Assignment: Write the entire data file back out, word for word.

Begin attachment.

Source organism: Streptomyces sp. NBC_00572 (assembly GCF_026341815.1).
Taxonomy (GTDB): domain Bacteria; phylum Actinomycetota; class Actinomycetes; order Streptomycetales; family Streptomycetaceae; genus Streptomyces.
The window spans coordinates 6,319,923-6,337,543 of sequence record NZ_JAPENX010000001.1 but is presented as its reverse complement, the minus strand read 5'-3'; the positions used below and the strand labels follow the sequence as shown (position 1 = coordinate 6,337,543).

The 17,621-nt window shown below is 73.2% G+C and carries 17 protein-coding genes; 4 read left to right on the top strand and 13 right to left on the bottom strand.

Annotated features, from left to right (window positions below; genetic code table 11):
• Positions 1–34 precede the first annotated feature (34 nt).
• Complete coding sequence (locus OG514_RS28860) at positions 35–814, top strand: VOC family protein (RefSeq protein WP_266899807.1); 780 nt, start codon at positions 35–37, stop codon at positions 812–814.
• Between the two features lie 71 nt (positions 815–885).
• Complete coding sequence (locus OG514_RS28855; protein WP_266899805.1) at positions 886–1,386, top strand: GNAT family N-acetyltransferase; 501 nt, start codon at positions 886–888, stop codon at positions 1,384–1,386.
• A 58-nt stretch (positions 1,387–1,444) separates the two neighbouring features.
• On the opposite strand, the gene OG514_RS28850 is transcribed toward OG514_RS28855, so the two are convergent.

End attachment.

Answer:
Source organism: Streptomyces sp. NBC_00572 (assembly GCF_026341815.1).
Taxonomy (GTDB): domain Bacteria; phylum Actinomycetota; class Actinomycetes; order Streptomycetales; family Streptomycetaceae; genus Streptomyces.
The window spans coordinates 6,319,923-6,337,543 of sequence record NZ_JAPENX010000001.1 but is presented as its reverse complement, the minus strand read 5'-3'; the positions used below and the strand labels follow the sequence as shown (position 1 = coordinate 6,337,543).

The 17,621-nt window shown below is 73.2% G+C and carries 17 protein-coding genes; 4 read left to right on the top strand and 13 right to left on the bottom strand.

Annotated features, from left to right (window positions below; genetic code table 11):
• Positions 1–34 precede the first annotated feature (34 nt).
• Complete coding sequence (locus OG514_RS28860) at positions 35–814, top strand: VOC family protein (RefSeq protein WP_266899807.1); 780 nt, start codon at positions 35–37, stop codon at positions 812–814.
• Between the two features lie 71 nt (positions 815–885).
• Complete coding sequence (locus OG514_RS28855; protein WP_266899805.1) at positions 886–1,386, top strand: GNAT family N-acetyltransferase; 501 nt, start codon at positions 886–888, stop codon at positions 1,384–1,386.
• A 58-nt stretch (positions 1,387–1,444) separates the two neighbouring features.
• On the opposite strand, the gene OG514_RS28850 is transcribed toward OG514_RS28855, so the two are convergent.